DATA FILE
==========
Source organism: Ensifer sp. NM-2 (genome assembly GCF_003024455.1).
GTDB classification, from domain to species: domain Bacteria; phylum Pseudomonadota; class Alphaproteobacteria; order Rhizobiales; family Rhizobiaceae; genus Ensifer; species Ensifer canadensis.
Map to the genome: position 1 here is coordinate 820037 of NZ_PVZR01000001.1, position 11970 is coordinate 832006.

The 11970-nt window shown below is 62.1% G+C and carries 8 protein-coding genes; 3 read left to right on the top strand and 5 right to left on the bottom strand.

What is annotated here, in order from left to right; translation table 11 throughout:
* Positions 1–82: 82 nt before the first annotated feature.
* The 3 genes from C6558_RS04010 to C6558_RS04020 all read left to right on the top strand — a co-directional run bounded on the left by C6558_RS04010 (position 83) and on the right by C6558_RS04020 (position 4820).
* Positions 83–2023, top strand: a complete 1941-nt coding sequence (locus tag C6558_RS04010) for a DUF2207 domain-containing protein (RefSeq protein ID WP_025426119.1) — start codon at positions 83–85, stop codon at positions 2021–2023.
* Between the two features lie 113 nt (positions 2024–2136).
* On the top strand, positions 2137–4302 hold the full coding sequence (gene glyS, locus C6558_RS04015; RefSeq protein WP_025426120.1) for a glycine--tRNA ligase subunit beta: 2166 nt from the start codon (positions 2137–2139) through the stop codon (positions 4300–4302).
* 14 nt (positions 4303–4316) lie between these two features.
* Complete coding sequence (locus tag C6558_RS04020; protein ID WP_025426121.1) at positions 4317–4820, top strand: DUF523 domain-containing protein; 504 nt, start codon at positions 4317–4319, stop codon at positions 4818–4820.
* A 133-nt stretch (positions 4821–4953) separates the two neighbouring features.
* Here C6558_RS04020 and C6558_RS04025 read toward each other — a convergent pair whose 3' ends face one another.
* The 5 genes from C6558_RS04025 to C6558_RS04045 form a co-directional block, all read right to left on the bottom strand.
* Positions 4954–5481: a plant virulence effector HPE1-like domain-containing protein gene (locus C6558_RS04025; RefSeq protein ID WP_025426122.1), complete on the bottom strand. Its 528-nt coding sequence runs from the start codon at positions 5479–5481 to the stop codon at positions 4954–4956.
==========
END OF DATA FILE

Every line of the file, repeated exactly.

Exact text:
Source organism: Ensifer sp. NM-2 (genome assembly GCF_003024455.1).
GTDB classification, from domain to species: domain Bacteria; phylum Pseudomonadota; class Alphaproteobacteria; order Rhizobiales; family Rhizobiaceae; genus Ensifer; species Ensifer canadensis.
Map to the genome: position 1 here is coordinate 820037 of NZ_PVZR01000001.1, position 11970 is coordinate 832006.

The 11970-nt window shown below is 62.1% G+C and carries 8 protein-coding genes; 3 read left to right on the top strand and 5 right to left on the bottom strand.

What is annotated here, in order from left to right; translation table 11 throughout:
* Positions 1–82: 82 nt before the first annotated feature.
* The 3 genes from C6558_RS04010 to C6558_RS04020 all read left to right on the top strand — a co-directional run bounded on the left by C6558_RS04010 (position 83) and on the right by C6558_RS04020 (position 4820).
* Positions 83–2023, top strand: a complete 1941-nt coding sequence (locus tag C6558_RS04010) for a DUF2207 domain-containing protein (RefSeq protein ID WP_025426119.1) — start codon at positions 83–85, stop codon at positions 2021–2023.
* Between the two features lie 113 nt (positions 2024–2136).
* On the top strand, positions 2137–4302 hold the full coding sequence (gene glyS, locus C6558_RS04015; RefSeq protein WP_025426120.1) for a glycine--tRNA ligase subunit beta: 2166 nt from the start codon (positions 2137–2139) through the stop codon (positions 4300–4302).
* 14 nt (positions 4303–4316) lie between these two features.
* Complete coding sequence (locus tag C6558_RS04020; protein ID WP_025426121.1) at positions 4317–4820, top strand: DUF523 domain-containing protein; 504 nt, start codon at positions 4317–4319, stop codon at positions 4818–4820.
* A 133-nt stretch (positions 4821–4953) separates the two neighbouring features.
* Here C6558_RS04020 and C6558_RS04025 read toward each other — a convergent pair whose 3' ends face one another.
* The 5 genes from C6558_RS04025 to C6558_RS04045 form a co-directional block, all read right to left on the bottom strand.
* Positions 4954–5481: a plant virulence effector HPE1-like domain-containing protein gene (locus C6558_RS04025; RefSeq protein ID WP_025426122.1), complete on the bottom strand. Its 528-nt coding sequence runs from the start codon at positions 5479–5481 to the stop codon at positions 4954–4956.